No really remakable news, the general tendency seems to continue to be in this recent report from Eurostat. Of course the highlights are the alarming deterioration in the Accession Countries, and the fact that Spain now accounts for 23% of European immigration and Italy - despite Bossi - for 21%.
According to the first demographic estimates for 2003, published1 today by Eurostat, the Statistical Office of the European Communities, the EU had a population of 380.8 million on 1 January 20042. The population of the euro zone3 is estimated at 306.9 million, and that of the 10 Acceding Countries4 at 74.1 million.
In the EU the population grew by 3.4 per 1000 inhabitants in 2003, due to natural population growth and net migration of +0.8‰ and +2.6‰ respectively. On the other hand, and despite net migration (+0.4‰), the population fell by 0.8‰ in the Acceding Countries, due to a negative natural growth of 1.2‰.
The natural population growth in the EU (live births minus deaths) is expected to decrease from +309 000 in 2002 to +294 000 in 2003, and net migration should be also down, from +1 260 000 in 2002 to +983 000 in 2003. In total, the EU population is estimated to have increased by 1 276 000 in 2003. This is in line with the past few years, but still modest compared with growth in the 1950s and 1960s.
Births and deaths up in the EU, but natural increase down
Live births in the EU are likely to have been 4.03 million, about 1.1% higher than the post-war low observed in 2002. The highest birth rates were recorded in Ireland (15.5 live births per 1000 inhabitants), France (12.7‰), the Netherlands (12.6‰) and Denmark (12.0‰). Germany (8.6‰), Greece (9.3‰), Italy (9.4‰) and Austria (9.5‰) registered the lowest rates. In the Acceding Countries, the highest birth rate was found in Cyprus (11.1‰, the only rate above the EU average of 10.6‰), and the lowest in Slovenia (8.6‰).
Net migration is responsible for over three quarters of the population increase
For 2003 it is expected that the effects of population ageing might start to outweigh the decrease in mortality rates in the EU, with 3.74 million deaths, about 64 000 more than in 2002. The highest mortality rates in 2003 were registered in Denmark (10.7 deaths per 1000 inhabitants), Germany and Sweden (both 10.4‰). Ireland (7.3‰), with its relatively young population, is the Member State with the lowest rate, followed by Luxembourg (8.5‰). In the Acceding Countries, the highest death rate was found in Latvia (14.1‰), and the lowest in Cyprus (7.8‰).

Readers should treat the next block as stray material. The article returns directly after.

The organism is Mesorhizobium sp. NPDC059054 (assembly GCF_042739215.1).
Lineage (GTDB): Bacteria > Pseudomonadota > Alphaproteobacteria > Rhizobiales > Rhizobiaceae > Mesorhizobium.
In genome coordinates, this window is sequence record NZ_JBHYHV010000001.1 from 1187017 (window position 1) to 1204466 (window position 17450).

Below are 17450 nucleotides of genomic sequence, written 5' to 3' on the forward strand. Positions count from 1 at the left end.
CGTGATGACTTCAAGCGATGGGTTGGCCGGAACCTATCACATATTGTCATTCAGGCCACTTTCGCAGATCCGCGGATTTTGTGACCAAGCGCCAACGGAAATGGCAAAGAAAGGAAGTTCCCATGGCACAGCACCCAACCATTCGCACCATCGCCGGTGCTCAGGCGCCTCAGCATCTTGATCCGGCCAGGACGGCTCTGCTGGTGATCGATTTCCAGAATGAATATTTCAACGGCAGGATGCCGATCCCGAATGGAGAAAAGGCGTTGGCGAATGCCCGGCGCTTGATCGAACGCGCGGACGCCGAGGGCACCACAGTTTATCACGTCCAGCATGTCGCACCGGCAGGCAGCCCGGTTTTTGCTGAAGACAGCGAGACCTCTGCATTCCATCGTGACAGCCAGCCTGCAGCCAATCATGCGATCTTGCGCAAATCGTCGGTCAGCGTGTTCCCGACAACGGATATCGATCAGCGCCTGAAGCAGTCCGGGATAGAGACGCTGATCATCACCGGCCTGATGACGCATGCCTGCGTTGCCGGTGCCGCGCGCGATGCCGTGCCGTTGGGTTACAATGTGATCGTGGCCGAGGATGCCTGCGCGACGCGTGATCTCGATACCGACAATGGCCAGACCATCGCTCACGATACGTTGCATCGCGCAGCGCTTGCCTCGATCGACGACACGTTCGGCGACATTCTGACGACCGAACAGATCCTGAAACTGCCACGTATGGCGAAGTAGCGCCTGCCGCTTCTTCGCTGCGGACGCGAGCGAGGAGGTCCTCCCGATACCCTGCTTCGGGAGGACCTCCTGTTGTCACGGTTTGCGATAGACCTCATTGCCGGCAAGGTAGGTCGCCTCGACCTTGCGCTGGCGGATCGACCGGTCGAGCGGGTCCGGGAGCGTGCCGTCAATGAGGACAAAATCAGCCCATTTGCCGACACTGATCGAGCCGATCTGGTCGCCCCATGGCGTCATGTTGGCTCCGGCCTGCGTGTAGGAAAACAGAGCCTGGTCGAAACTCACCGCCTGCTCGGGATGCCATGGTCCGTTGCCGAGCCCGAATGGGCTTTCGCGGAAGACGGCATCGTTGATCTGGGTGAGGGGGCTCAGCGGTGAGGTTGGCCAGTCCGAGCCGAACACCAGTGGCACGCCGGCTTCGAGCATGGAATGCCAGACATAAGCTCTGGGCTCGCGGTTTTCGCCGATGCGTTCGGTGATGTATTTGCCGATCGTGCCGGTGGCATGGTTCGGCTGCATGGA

Consequently, the highest natural growth of the population was in Ireland (+8.3 per 1000 inhabitants), well ahead of the Netherlands (+3.8‰) and France (+3.5‰). Three Member States recorded a negative natural growth: Germany (-1.8‰), Italy (-0.8‰) and Greece (-0.1‰). In the Acceding Countries, there was a natural increase only in Cyprus (+3.3‰) and Malta (+1.8‰). The largest decreases were observed in Latvia (-5.2‰) and Hungary (-3.9‰). In Slovakia there was no change due to natural growth.
In 2003, more than three quarters of the increase in the EU's population came from cross-border migration. Spain accounted for 23% of all the net migration to Member States, Italy 21%, Germany 16% and the United Kingdom 10%.
In relative terms, the largest net migratory flows were to Ireland, Portugal and Spain, with +7.0 per 1000 inhabitants, +6.1‰ and +5.5‰ respectively. The Netherlands (+0.2‰) and France (+1.0‰) had the lowest migration rates. Without net inward migration, Germany, Italy and Greece would have seen a decline in their populations.
In 2003, four Acceding Countries recorded more emigration than immigration, in particular Lithuania (-1.4‰), whilst the highest net migration rates were observed in Cyprus (+14.1‰) and Malta (+3.9‰).
EU population growth in 2003: between +0.1‰ in Germany and +15.3‰ in Ireland
In summary, whereas the populations of all the Member States increased in 2003, the changes were notably different. The largest increases were in Ireland (+15.3‰), Spain (+7.2‰) and Portugal (+6.9‰), and the smallest in Germany (+0.1‰), Denmark and Greece (+2.6‰ each).
Half of the 10 Acceding Countries, in particular Latvia (-5.6‰) and Lithuania (-4.5‰), had declining populations in 2003, whilst the biggest rises were in Cyprus (+17.4‰) and Malta (+5.7‰).